Going for a check up can be quite a daunting task, few people enjoy the experience. Some actually experience a crippling fear of discovering what they don’t want to know but must know. We walk around, talking, laughing, hustling, shouting, but deep down the question keeps creeping into the back of our minds…”am I ok?”. In this part of the world, we need to eradicate self-medication. Not everything is malaria. “I reject it in Jesus’ name” is third only to “please” and “thank you”. You know we all do it. We are a spiritual nation, but technology has moved forward.
Its no mystery that people around us are dying, and all we can do is watch it happen. People are leaving us ever more frequently and it’s happening at an increasingly younger age. What can we do? Are we doing all we can? Wouldn’t you rather know what’s going on inside your body and be able to do something about it, rather than be one of the unexplained and sudden deaths?
Eden Lifestyle tasked our contributors to make our readers aware of what they could do to help themselves …please read on. – Eden Lifestyle
“Cancer” is often referred to as the “C-word”. Why, you ask? Because no one wants to talk about it by name for fear that mentioning it could bring it on. Of course, that doesn’t happen but it doesn’t keep most of us from trying to ignore it. However ignoring the risks of cancer can negatively impact your health.
Colon cancer has two strikes against it: first, there is that “C-word” and then there is another term most of us don’t feel comfortable with “colon”. It is a part of our bowel, something that does not come up to easily in everyday conversation. Those two words however need to be demystified so that lives can be saved.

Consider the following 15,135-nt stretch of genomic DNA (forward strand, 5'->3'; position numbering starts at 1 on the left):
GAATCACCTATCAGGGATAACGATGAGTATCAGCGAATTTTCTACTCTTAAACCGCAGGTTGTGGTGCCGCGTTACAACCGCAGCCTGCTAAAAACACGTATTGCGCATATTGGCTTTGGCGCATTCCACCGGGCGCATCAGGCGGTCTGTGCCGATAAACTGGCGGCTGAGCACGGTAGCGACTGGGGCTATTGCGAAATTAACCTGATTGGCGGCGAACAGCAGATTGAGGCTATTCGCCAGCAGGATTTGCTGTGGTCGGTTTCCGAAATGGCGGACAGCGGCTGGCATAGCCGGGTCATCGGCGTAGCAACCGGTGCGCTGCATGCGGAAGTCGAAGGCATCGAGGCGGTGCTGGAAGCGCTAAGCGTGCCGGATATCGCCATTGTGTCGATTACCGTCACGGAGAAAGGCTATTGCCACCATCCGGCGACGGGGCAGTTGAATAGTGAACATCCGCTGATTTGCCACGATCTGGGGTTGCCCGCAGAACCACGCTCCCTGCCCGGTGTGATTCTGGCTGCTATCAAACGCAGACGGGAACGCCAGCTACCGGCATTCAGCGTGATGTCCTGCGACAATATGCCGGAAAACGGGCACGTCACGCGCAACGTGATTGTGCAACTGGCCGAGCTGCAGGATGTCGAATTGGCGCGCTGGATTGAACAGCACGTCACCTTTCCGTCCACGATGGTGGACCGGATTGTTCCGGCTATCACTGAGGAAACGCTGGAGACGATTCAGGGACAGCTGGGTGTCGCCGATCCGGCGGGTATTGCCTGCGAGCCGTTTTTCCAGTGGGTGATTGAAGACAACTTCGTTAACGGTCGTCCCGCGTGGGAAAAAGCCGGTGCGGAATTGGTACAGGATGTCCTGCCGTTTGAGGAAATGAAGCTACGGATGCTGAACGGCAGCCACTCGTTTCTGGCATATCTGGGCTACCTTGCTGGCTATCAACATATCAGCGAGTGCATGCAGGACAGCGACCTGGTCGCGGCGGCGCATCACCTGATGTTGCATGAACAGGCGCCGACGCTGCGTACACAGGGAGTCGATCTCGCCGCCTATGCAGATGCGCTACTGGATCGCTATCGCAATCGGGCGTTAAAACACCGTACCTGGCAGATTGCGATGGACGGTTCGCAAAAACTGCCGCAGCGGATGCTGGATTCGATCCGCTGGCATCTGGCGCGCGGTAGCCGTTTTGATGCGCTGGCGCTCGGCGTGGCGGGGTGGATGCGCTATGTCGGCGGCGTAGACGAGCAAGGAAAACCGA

Colon cancer has been recognized for years in the western world as one of the most common forms of cancer. There are two facts about colon cancer that will surely surprise you: it is much more common in Nigeria then once believed and it is an entirely preventable disease.
Colon cancer can happen to anyone. Men and women are at equal risk. In Nigeria, the average age at diagnosis is 44, even younger than in the western world. Studies have not pointed to reasons why that is, but they have shown that there are people with colon cancer in Nigeria at present and they are diagnosed at a younger age and with a more aggressive variant of the disease.
Can cancer really be prevented? In the case of colon cancer, the answer is yes! Prior to becoming a full blown cancer, a small growth called a polyp arises in the colon. Polyps don’t hurt, don’t bleed, don’t cause any symptoms until they become large and cancerous. That is why it is important to screen healthy individuals to see if they have polyps. The preferred method of screening is a colonoscopy during which polyps can be removed.
A colonoscopy allows your physician (gastroenterologist or surgeon) to examine your entire colon using a long tube with a light and camera at the end. To keep you comfortable, medicine is given prior to the test to relax you and make you sleepy. If a polyp is found, it can be removed and hence prevent it from growing and becoming a cancer.
The risks of colonoscopy are very small compared to the potential benefits.
Who should get a colonoscopy? Any healthy man or woman above 40 years old. You should certainly get evaluated also if you have any symptoms including rectal bleeding, abdominal pain or change in bowel habits.
When it comes to your health, it is better to be proactive and informed!
Dr Pascale Anglade, MD
Consultant Gastroenterologist and Hepatologist
Certified by the American Boards of internal medicine and gastroenterology
Diagnostic and Therapeutic Endoscopy Center
8 Ikoyi Club Road, Ikoyi, Lagos
Please let us know your thoughts, when was your last medical check up?